Five things to know ahead of this year’s TN Promise deadline

Thousands of high school seniors might be scrambling to their computer Wednesday if they haven’t already submitted their application for the Tennessee Promise scholarship.

With Thursday being this year’s deadline to apply, here are some things you should know about Tennessee’s landmark scholarship program and the upcoming deadline.

1. The deadline to apply is Nov. 1.

First-time students (or current high school seniors) entering college in the fall of 2019 have until Nov. 1 to fill out the online application for the TN Promise scholarship. Only residents of Tennessee or children with a parent or guardian in the armed forces are eligible for the program.

Students must also complete eight hours of community service and submit proof by July 1, 2019; attend a mandatory meeting in their area — typically at their high school, and complete the Free Application for Federal Student Aid (FAFSA) by Feb. 1, 2019.

2. Once in the program, students must remain in good standing.

TN Promise scholarship recipients are eligible for funding for up to two years at any of the state’s 13 community colleges, 27 colleges of applied technology or any eligible institution offering an associate’s degree program while a full-time student. Students must maintain at least a 2.0 GPA and complete eight community service hours per semester.

3. Thousands of Tennesseans have taken part in the program.

More than 13,287 TN Promise students enrolled in the state’s 13 community colleges in Fall 2015, an increase from the program’s first cohort in 2014. This fall, Chattanooga State enrolled 1,853 TN Promise students alone.

The TN Promise program, part of Gov. Bill Haslam’s Drive to 55 initiative to increase the number of adults with post-secondary degrees or certifications, has boosted enrollment at state colleges and universities since the first cohort started college in 2014, officials say.

4. TN Promise students outperform their peers.

According to data released earlier this year, the graduation rate and the number of students who earned a community college degree or certificate within five semesters increased substantially with the first TN Promise class that entered community college in 2015.

“The success rate for the first TN Promise class through five semesters was 52.2 percent, compared to 49.9 percent of the 2014 group. The success rate is defined as students who graduated, transferred, or were still enrolled in community college through the five semesters,” reads a news release.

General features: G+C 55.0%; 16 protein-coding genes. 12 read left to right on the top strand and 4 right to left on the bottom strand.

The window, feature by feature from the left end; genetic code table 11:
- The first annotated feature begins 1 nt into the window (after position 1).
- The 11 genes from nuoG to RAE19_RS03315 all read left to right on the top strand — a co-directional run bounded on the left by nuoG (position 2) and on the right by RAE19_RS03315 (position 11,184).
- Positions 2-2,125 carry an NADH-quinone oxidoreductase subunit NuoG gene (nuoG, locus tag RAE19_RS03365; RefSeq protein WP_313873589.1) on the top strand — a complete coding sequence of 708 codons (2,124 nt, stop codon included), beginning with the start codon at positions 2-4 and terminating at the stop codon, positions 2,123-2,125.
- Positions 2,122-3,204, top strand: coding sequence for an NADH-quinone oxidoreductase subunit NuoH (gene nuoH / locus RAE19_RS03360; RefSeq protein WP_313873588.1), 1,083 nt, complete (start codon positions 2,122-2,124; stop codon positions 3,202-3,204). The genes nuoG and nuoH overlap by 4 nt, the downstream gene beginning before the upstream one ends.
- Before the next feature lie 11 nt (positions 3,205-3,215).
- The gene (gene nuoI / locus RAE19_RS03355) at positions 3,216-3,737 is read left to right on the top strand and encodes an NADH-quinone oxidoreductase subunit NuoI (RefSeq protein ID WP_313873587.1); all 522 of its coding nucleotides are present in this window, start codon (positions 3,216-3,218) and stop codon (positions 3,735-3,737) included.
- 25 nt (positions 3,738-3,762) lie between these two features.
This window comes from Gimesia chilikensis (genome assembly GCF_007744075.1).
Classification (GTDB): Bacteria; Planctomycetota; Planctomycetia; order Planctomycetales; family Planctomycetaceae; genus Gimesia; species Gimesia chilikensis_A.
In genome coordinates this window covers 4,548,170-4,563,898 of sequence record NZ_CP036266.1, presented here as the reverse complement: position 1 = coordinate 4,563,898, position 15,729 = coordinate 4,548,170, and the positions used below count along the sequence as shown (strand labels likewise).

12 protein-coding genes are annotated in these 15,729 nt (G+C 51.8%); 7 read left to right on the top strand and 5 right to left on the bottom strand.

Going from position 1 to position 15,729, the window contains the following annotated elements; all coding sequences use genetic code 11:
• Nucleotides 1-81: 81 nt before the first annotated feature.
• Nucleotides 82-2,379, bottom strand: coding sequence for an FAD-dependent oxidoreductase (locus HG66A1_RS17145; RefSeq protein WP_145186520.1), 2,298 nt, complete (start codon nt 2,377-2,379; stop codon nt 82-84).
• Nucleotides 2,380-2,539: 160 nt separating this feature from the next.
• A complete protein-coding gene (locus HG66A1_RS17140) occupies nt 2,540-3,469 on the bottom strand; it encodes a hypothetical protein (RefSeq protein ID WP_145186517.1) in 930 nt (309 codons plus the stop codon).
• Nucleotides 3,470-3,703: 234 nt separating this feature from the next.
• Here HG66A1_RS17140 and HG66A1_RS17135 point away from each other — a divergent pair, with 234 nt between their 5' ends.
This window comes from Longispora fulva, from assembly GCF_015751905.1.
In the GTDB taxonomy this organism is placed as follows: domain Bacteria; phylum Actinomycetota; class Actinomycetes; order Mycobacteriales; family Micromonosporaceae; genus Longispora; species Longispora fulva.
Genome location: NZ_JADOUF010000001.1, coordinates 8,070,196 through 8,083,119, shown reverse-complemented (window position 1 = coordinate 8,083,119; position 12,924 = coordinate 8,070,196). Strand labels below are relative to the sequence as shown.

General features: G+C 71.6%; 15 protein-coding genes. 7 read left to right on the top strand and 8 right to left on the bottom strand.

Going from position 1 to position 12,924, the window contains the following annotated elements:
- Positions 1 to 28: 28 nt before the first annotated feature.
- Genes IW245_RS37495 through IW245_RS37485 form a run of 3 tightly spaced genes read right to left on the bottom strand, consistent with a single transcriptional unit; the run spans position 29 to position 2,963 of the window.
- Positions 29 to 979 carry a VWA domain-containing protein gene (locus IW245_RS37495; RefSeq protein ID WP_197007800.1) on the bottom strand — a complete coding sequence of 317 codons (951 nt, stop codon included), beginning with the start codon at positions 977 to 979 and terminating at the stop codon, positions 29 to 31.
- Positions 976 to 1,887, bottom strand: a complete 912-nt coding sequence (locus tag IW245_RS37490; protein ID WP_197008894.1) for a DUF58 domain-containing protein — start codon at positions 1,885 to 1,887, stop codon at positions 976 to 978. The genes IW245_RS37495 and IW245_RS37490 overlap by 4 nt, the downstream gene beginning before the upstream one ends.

TN Promise students are often eligible for added supports throughout the state, such as a mentoring program, and specific supports at certain colleges, such as a Bridge Camp at Chattanooga State.

“There is a free three-week summer bridge program available for TN Promise students. Students who feel like they need a little more help can sign up for the Bridge Program where they can sharpen their math, English, and writing skills while becoming familiar with our beautiful campus, ” Brad McCormick, assistant vice president of student affairs at Chattanooga State, said via a statement.

5. The Tennessee HOPE Scholarship and the Tennessee Reconnect program also are available to help Tennesseans complete a post-secondary education.

For students who aren’t first-time college students or who don’t want to complete their post-secondary education at a community college, there are scholarships available to them as well.

The Hope Scholarship is available to high-achieving high school students who attend any Tennessee public university or college. It provides up to $1,750 per full-time enrollment semester for the first two years of college, then up to $2,250 per full-time enrollment semester as a junior and senior to students who receive the scholarship.

The TN Reconnect program, also a piece of Haslam’s Drive to 55 initiative, is for adults who never went to college or earned a post-secondary degree.

University officials also note that some schools offer scholarships to prior TN Promise students when they transfer to four-year institutions or to fill other gaps at community colleges.

Contact staff writer Meghan Mangrum at or 423-757-6592. Follow her on Twitter @memangrum.

Comments are closed.